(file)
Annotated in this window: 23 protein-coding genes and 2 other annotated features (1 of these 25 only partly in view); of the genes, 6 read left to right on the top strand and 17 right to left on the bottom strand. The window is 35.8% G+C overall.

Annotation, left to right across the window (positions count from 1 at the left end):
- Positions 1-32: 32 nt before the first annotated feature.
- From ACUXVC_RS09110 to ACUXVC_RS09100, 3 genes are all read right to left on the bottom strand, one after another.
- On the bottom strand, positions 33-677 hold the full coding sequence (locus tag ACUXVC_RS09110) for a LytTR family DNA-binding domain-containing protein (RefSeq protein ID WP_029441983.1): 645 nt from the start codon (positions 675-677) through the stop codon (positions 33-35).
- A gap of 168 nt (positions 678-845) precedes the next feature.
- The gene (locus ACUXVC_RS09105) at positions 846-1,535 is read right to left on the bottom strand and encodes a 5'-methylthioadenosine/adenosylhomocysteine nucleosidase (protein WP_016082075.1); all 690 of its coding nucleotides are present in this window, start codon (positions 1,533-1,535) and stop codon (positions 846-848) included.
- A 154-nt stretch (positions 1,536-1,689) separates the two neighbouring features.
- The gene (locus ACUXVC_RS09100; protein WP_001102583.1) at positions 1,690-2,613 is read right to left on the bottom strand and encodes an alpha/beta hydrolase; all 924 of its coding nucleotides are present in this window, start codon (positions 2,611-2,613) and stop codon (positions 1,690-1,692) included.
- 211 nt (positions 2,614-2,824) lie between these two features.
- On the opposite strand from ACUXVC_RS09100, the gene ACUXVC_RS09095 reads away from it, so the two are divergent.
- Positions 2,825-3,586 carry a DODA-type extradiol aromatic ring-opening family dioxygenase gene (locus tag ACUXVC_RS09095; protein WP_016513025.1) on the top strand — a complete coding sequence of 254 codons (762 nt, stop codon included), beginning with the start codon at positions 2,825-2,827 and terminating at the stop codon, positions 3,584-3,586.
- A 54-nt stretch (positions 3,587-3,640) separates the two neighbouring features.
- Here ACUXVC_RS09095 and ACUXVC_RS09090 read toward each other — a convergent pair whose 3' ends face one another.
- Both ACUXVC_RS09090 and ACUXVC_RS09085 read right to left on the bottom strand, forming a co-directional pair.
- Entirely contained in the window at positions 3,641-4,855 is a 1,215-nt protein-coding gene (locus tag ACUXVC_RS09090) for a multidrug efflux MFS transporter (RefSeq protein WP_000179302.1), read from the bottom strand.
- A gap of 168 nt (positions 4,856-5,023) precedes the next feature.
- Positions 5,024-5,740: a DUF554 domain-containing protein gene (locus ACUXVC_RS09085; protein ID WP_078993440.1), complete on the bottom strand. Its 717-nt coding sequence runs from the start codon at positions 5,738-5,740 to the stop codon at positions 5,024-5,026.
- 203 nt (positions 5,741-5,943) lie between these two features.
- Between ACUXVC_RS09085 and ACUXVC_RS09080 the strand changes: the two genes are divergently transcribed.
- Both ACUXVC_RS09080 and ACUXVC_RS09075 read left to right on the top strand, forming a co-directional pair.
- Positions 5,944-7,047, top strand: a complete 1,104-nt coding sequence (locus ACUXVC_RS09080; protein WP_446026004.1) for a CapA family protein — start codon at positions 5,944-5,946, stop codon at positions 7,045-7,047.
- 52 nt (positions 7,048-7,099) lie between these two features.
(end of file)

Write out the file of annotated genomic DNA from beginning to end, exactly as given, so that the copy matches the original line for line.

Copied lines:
Annotated in this window: 23 protein-coding genes and 2 other annotated features (1 of these 25 only partly in view); of the genes, 6 read left to right on the top strand and 17 right to left on the bottom strand. The window is 35.8% G+C overall.

Annotation, left to right across the window (positions count from 1 at the left end):
- Positions 1-32: 32 nt before the first annotated feature.
- From ACUXVC_RS09110 to ACUXVC_RS09100, 3 genes are all read right to left on the bottom strand, one after another.
- On the bottom strand, positions 33-677 hold the full coding sequence (locus tag ACUXVC_RS09110) for a LytTR family DNA-binding domain-containing protein (RefSeq protein ID WP_029441983.1): 645 nt from the start codon (positions 675-677) through the stop codon (positions 33-35).
- A gap of 168 nt (positions 678-845) precedes the next feature.
- The gene (locus ACUXVC_RS09105) at positions 846-1,535 is read right to left on the bottom strand and encodes a 5'-methylthioadenosine/adenosylhomocysteine nucleosidase (protein WP_016082075.1); all 690 of its coding nucleotides are present in this window, start codon (positions 1,533-1,535) and stop codon (positions 846-848) included.
- A 154-nt stretch (positions 1,536-1,689) separates the two neighbouring features.
- The gene (locus ACUXVC_RS09100; protein WP_001102583.1) at positions 1,690-2,613 is read right to left on the bottom strand and encodes an alpha/beta hydrolase; all 924 of its coding nucleotides are present in this window, start codon (positions 2,611-2,613) and stop codon (positions 1,690-1,692) included.
- 211 nt (positions 2,614-2,824) lie between these two features.
- On the opposite strand from ACUXVC_RS09100, the gene ACUXVC_RS09095 reads away from it, so the two are divergent.
- Positions 2,825-3,586 carry a DODA-type extradiol aromatic ring-opening family dioxygenase gene (locus tag ACUXVC_RS09095; protein WP_016513025.1) on the top strand — a complete coding sequence of 254 codons (762 nt, stop codon included), beginning with the start codon at positions 2,825-2,827 and terminating at the stop codon, positions 3,584-3,586.
- A 54-nt stretch (positions 3,587-3,640) separates the two neighbouring features.
- Here ACUXVC_RS09095 and ACUXVC_RS09090 read toward each other — a convergent pair whose 3' ends face one another.
- Both ACUXVC_RS09090 and ACUXVC_RS09085 read right to left on the bottom strand, forming a co-directional pair.
- Entirely contained in the window at positions 3,641-4,855 is a 1,215-nt protein-coding gene (locus tag ACUXVC_RS09090) for a multidrug efflux MFS transporter (RefSeq protein WP_000179302.1), read from the bottom strand.
- A gap of 168 nt (positions 4,856-5,023) precedes the next feature.
- Positions 5,024-5,740: a DUF554 domain-containing protein gene (locus ACUXVC_RS09085; protein ID WP_078993440.1), complete on the bottom strand. Its 717-nt coding sequence runs from the start codon at positions 5,738-5,740 to the stop codon at positions 5,024-5,026.
- 203 nt (positions 5,741-5,943) lie between these two features.
- Between ACUXVC_RS09085 and ACUXVC_RS09080 the strand changes: the two genes are divergently transcribed.
- Both ACUXVC_RS09080 and ACUXVC_RS09075 read left to right on the top strand, forming a co-directional pair.
- Positions 5,944-7,047, top strand: a complete 1,104-nt coding sequence (locus ACUXVC_RS09080; protein WP_446026004.1) for a CapA family protein — start codon at positions 5,944-5,946, stop codon at positions 7,045-7,047.
- 52 nt (positions 7,048-7,099) lie between these two features.